Editors' note: This column is a lead commentary in the VoxEU debate on euro area reform.
The European fiscal rules were designed some 30 years ago with the primary aim of ensuring sustainable public finances in the Economic and Monetary Union (EMU). One intention was to avoid fiscal profligacy in individual countries spilling over in the form of higher inflation and interest rates. Since then, the economic landscape has changed dramatically. If the secular decline in real interest rates does not reverse, monetary policy can be expected to operate in the vicinity of the effective lower bound (ELB) on interest rates more frequently. In such a situation, as shown in the ECB’s recent strategic review,1 mutual reinforcement of monetary and fiscal policies can ensure a swifter achievement of macroeconomic stabilisation objectives. Concretely, when confronted by persistent inflation undershooting, the effectiveness of monetary policy may depend on the effectiveness of the fiscal framework to facilitate coordinated and efficient fiscal stabilisation. At unchanged policy rates, fiscal multipliers tend to be strong while favourable financing conditions support governments via lower borrowing costs. Therefore, during lasting lower bound episodes, monetary and fiscal policies can mutually create policy space for each other. And vice versa, if domestic inflation is persistently above target, counter-cyclical fiscal policies would ‘lean against the wind’ and help to prevent an overheating of the economy. It is also in this context that an overhaul of the European fiscal rules is considered warranted to achieve a better trade-off between output stabilisation and reductions in governments’ indebtedness.
Our proposal: The basics
In line with numerous contributions to the debate on the reform of the EU’s fiscal rules, in a recent paper (Hauptmeier et al. 2022) we propose a ‘two-tier system’ that links an expenditure rule with a debt anchor (European Fiscal Board 2020, D’Amico et al. 2022).2 Our two-tier approach combines two existing features of the Stability and Growth Pact (SGP) framework, namely, the expenditure benchmark3 as the single operational indicator, which would be linked to the debt anchor, that is, the Treaty debt reference level of 60% of GDP. Compared with the SGP’s status quo application, our system has two major advantages. First, the anchor function can ensure that fiscal adjustment needs are in line with fiscal challenges, i.e. larger for countries with higher government debt. Second, by being less reliant on the annual output gap than the structural balance, an expenditure rule – such as the SGP’s expenditure benchmark – tends to have better counter-cyclical properties.
Specifically, our proposal consists of three elements:
- First, we suggest maintaining the Treaty’s 60% of GDP debt reference value to act as an anchor in a ‘two-tier system’. We consider a change in the debt reference value to be politically difficult. Moreover, we are of the view that countries with debt-to-GDP ratios safely below 60% possess fiscal space, especially in times of contained interest–growth differentials. This can be used for additional government investment – for example, for the pressing need to mitigate climate change.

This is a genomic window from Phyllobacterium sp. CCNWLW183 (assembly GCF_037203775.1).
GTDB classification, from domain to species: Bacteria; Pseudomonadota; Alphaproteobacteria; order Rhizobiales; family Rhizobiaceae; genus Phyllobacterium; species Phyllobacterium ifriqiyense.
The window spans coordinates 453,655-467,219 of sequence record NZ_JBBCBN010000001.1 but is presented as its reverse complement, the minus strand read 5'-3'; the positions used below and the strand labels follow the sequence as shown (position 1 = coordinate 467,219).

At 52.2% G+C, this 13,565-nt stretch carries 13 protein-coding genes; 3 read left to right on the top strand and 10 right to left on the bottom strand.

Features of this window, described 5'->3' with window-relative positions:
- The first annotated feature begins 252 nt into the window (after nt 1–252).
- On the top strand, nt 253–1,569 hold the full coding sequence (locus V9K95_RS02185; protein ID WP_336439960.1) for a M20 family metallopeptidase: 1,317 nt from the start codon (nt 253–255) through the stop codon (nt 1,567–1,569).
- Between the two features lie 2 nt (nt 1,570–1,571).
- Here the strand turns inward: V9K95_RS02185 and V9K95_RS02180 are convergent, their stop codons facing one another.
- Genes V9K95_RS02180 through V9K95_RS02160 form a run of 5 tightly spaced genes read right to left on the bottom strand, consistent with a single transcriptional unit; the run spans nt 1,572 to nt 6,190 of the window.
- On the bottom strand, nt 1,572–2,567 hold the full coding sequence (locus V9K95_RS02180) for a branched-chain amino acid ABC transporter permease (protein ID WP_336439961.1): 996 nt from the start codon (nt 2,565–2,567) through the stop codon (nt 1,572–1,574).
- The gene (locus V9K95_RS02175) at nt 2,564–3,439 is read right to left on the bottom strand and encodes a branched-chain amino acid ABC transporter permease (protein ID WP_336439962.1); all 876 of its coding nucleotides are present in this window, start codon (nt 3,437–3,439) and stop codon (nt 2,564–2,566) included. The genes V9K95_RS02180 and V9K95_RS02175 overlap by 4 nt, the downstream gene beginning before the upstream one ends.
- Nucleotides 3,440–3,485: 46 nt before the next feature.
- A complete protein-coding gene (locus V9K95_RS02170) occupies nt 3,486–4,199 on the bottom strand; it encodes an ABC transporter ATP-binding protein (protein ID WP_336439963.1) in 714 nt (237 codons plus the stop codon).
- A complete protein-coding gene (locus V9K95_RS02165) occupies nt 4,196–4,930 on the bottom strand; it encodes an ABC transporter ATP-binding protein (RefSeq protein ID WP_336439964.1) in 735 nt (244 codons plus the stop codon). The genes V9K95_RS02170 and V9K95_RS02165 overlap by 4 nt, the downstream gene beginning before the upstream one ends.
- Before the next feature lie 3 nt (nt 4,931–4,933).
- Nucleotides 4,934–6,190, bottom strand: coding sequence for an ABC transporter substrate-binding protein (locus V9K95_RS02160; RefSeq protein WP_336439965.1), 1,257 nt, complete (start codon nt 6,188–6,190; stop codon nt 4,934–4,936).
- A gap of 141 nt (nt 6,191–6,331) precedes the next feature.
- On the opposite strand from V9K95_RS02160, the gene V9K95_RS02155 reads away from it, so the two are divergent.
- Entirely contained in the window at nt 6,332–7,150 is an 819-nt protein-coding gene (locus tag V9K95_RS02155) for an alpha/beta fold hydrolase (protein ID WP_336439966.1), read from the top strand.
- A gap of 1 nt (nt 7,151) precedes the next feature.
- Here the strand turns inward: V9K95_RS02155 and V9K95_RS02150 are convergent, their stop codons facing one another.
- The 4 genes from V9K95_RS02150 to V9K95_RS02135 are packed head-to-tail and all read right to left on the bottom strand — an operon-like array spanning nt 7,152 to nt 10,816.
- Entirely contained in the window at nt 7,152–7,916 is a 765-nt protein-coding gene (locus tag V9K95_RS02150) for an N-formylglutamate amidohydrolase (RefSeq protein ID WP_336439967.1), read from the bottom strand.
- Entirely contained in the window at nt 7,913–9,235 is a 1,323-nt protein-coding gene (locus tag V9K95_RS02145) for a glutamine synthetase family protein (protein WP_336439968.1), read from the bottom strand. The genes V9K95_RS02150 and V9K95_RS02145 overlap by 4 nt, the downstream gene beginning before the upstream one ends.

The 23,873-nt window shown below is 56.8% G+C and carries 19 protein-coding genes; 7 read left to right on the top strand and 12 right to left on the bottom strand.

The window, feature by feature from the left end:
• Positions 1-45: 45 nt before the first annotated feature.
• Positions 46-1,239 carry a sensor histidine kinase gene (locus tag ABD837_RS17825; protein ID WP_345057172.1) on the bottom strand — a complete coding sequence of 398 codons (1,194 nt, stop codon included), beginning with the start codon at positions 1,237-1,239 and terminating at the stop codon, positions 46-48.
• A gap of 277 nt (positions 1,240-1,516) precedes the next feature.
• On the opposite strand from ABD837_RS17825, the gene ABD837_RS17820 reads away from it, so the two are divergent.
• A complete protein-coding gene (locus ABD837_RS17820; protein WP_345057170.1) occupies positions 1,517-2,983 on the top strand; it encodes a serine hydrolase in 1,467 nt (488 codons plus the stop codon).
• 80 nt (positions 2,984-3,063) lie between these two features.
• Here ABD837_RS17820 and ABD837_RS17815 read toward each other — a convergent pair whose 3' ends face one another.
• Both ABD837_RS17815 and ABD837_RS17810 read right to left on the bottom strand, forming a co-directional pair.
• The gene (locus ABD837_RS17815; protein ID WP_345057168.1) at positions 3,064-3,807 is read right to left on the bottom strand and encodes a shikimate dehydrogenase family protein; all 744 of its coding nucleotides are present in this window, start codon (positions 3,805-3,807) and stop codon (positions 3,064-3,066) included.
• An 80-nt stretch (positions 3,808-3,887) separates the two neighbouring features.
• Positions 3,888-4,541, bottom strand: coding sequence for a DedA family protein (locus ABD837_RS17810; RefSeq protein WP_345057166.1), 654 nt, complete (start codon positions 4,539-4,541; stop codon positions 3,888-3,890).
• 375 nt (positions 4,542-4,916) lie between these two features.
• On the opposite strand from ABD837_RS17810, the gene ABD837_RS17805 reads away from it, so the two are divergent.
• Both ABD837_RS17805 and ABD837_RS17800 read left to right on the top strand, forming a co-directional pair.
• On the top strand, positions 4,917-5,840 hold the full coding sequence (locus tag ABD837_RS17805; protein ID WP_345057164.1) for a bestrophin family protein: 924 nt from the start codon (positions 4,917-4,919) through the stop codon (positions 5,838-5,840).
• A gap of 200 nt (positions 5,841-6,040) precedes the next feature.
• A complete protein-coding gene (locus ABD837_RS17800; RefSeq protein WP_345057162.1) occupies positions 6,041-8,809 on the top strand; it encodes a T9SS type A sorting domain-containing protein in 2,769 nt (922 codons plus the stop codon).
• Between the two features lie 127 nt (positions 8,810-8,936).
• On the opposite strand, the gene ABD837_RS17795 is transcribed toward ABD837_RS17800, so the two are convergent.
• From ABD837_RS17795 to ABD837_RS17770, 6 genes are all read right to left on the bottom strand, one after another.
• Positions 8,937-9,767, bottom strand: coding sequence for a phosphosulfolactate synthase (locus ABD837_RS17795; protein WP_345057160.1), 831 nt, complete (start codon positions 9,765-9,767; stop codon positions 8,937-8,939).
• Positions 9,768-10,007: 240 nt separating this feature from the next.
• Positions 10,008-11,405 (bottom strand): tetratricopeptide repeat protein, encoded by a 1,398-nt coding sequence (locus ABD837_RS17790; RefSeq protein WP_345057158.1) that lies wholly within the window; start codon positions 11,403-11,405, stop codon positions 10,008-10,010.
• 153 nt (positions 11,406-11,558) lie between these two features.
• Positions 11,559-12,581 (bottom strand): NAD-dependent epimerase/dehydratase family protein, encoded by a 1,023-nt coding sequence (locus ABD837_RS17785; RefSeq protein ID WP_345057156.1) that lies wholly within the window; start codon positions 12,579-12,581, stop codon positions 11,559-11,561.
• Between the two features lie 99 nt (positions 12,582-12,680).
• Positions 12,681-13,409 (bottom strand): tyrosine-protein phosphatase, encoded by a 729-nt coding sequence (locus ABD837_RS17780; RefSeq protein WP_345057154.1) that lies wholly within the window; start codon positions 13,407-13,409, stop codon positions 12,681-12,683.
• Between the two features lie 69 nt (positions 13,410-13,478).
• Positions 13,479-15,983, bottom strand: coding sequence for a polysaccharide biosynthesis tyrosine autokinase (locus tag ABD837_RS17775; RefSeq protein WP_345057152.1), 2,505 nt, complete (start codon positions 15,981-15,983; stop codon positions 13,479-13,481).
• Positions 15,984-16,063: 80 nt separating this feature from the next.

- Second, we propose tailoring the SGP’s expenditure benchmark to the debt anchor, while allowing for a slower pace towards it than currently foreseen under the SGP’s debt rule. As argued, for example, by the European Fiscal Board (2020) and Hauptmeier and Kamps (2022), the current speed of debt adjustment required by the SGP’s 1/20th rule appears overly demanding for high-debt countries. We suggest reducing the speed towards the debt anchor through (i) lowering the 1/20th or 5% adjustment requirement to 3%; and (ii) similar to D’Amico et al. (2022), a longer-term smoothing of adjustment requirements towards the debt anchor (nine-year forward-looking). The current rule targets average adjustments over three years. By lowering the general adjustment speed towards the debt anchor, we avoid the complexity of the proposal by D’Amico et al., who define different adjustment requirements for certain types of debt (notably, a lower speed of adjustment, inter alia, for crisis- and investment-related debt issuance). We believe that such differentiated adjustment not only adds complexity but would also face political resistance. At the same time, our proposed reduction in the general adjustment speed would have similar implications in terms of debt reduction, notably for high-debt countries (considering the simulations shown in Giavazzi et al. 2021).
- Third, we suggest accounting for the ECB’s symmetric inflation target by replacing the national GDP deflator in the current definition of the expenditure benchmark with a fixed nominal growth component of 2% (see also Lane 2021).4 Currently, the GDP deflator is used as a measure of inflation to convert the real benchmark growth rate into nominal terms so that it can be compared to the change in the expenditure aggregate. Replacing the GDP deflator growth rate with the constant 2% inflation objective, as we propose, can further reduce the pro-cyclicality in the fiscal response to nominal shocks that is present in the current framework for two reasons. First, in times of declining (increasing) domestic inflation (as measured by the growth rate of the GDP deflator), the excess of debt over the debt anchor rises (declines), making adjustment needs under the fiscal rule more (less) demanding. Second, in times of lower (higher) domestic inflation, the current definition of the SGP’s expenditure benchmark allows for lower (higher) spending growth. The proposed parametric adjustment would also improve the counter-cyclicality of the framework by automatically increasing fiscal space in times of inflation below the target, and vice versa. This would facilitate the synchronisation of fiscal and monetary policy over the cycle.
It is important to stress that, in our proposal, the inflation-adjustment of the expenditure rule is based on the growth rate of the GDP deflator rather than HICP inflation. The GDP deflator constitutes a broad indicator of underlying domestic price developments (including in the public sector) and is typically less volatile than HICP, given that, for example, it is less affected by import price developments. Recently, this latter aspect has become important in a context of volatile and high commodity prices related to an exogenous supply shock, with the GDP deflator remaining markedly below HICP. Only over longer periods do the HICP and the GDP deflator show similar average inflation. Consequently, our fiscal policy rule provides for stability especially in the presence of demand shocks, but also shields from undue adjustment when economies are affected by exogenous supply shocks that shift inflation beyond the ECB’s target.